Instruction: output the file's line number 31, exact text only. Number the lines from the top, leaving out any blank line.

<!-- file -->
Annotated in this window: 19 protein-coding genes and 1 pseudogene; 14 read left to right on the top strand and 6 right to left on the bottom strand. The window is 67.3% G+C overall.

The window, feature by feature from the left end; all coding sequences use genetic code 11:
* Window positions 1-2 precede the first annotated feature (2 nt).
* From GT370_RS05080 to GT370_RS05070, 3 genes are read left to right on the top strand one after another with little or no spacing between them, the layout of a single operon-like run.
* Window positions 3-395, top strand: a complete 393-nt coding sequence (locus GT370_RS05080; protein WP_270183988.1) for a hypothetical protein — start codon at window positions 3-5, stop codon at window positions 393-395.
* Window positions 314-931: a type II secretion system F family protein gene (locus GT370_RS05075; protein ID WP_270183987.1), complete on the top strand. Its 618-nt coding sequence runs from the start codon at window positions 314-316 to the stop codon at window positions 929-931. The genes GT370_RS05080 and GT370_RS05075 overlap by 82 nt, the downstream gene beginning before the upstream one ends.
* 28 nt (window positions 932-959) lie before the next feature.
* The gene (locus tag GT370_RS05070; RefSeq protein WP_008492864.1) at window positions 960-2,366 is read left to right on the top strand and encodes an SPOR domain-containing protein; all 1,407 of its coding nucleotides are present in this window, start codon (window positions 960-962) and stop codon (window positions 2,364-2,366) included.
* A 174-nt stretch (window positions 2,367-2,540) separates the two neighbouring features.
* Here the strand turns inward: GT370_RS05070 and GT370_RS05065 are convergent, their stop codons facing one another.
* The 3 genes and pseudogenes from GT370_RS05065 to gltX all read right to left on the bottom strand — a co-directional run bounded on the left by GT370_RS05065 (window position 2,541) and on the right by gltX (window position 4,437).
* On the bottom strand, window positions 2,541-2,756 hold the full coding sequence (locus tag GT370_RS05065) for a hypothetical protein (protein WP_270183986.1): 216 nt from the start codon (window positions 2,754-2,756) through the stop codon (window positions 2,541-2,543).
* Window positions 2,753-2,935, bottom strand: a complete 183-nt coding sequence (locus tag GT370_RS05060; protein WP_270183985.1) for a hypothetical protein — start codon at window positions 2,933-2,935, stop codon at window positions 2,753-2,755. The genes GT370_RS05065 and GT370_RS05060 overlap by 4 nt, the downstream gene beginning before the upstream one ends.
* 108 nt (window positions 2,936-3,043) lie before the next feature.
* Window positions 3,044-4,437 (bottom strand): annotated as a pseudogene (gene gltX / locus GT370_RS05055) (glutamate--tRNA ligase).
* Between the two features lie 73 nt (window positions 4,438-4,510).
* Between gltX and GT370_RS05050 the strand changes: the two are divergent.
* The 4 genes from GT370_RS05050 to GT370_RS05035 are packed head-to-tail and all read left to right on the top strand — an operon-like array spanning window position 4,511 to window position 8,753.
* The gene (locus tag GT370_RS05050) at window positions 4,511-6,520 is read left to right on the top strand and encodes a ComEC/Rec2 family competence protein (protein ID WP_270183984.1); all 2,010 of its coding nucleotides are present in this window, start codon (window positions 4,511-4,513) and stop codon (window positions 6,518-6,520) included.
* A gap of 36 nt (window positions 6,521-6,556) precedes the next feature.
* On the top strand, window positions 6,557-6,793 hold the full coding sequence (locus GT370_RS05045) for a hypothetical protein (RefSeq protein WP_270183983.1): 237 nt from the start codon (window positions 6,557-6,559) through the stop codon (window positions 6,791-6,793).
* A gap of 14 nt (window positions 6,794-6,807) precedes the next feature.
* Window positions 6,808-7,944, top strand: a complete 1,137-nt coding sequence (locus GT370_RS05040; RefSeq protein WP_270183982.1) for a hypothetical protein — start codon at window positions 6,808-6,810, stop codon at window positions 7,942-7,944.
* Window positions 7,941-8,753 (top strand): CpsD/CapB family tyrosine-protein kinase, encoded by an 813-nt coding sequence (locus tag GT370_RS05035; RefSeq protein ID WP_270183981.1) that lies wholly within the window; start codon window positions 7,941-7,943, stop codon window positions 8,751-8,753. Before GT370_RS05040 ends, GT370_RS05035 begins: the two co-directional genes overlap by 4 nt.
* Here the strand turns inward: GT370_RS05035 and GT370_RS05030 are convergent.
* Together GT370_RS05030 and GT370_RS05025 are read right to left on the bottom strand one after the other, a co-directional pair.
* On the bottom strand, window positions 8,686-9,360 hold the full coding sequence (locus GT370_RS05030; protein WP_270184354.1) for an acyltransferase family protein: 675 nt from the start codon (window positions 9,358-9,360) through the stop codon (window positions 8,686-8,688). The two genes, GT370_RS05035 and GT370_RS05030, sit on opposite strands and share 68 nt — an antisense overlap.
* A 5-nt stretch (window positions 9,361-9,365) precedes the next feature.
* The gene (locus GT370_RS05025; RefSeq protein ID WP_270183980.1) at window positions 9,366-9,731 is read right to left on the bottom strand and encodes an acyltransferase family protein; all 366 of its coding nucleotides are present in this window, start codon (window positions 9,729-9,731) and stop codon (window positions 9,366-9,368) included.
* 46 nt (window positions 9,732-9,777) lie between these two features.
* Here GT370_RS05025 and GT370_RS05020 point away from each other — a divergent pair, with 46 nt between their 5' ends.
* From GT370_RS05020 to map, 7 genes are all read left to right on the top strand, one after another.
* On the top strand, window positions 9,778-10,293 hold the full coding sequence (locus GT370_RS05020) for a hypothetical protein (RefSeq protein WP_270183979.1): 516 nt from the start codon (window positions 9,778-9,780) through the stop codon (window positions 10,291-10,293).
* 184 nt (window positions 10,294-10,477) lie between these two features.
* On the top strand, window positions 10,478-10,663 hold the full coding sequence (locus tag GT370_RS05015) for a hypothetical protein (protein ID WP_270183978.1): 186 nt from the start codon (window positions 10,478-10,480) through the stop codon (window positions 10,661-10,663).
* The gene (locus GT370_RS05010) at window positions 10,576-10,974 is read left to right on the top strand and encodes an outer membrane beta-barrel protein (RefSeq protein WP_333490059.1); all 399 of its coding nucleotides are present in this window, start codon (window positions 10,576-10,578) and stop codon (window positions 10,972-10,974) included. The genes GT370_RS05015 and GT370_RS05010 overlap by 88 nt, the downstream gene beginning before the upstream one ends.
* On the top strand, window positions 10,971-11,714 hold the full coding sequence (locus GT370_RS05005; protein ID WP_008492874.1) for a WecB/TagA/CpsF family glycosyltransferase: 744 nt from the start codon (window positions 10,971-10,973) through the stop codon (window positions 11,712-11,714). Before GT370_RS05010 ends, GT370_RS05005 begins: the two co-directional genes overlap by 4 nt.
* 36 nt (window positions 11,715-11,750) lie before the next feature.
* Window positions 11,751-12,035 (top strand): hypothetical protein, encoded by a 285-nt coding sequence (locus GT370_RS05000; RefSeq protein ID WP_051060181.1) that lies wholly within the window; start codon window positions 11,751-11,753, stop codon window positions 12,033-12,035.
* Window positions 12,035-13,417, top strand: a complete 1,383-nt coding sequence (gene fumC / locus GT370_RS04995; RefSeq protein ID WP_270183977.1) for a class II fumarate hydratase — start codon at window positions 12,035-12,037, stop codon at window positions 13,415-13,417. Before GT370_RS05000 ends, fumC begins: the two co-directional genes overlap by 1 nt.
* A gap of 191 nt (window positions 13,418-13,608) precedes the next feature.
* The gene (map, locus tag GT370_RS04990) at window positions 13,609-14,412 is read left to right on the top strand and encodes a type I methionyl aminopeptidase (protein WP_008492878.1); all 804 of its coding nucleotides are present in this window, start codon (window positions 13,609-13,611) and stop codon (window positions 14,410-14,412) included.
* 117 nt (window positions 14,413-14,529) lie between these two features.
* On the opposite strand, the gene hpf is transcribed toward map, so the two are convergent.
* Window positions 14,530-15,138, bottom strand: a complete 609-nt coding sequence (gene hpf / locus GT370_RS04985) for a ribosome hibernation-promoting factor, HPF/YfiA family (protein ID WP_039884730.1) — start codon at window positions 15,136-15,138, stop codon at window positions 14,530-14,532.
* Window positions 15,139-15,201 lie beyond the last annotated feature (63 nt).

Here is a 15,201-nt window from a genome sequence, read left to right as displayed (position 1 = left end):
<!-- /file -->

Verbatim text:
* Here GT370_RS05025 and GT370_RS05020 point away from each other — a divergent pair, with 46 nt between their 5' ends.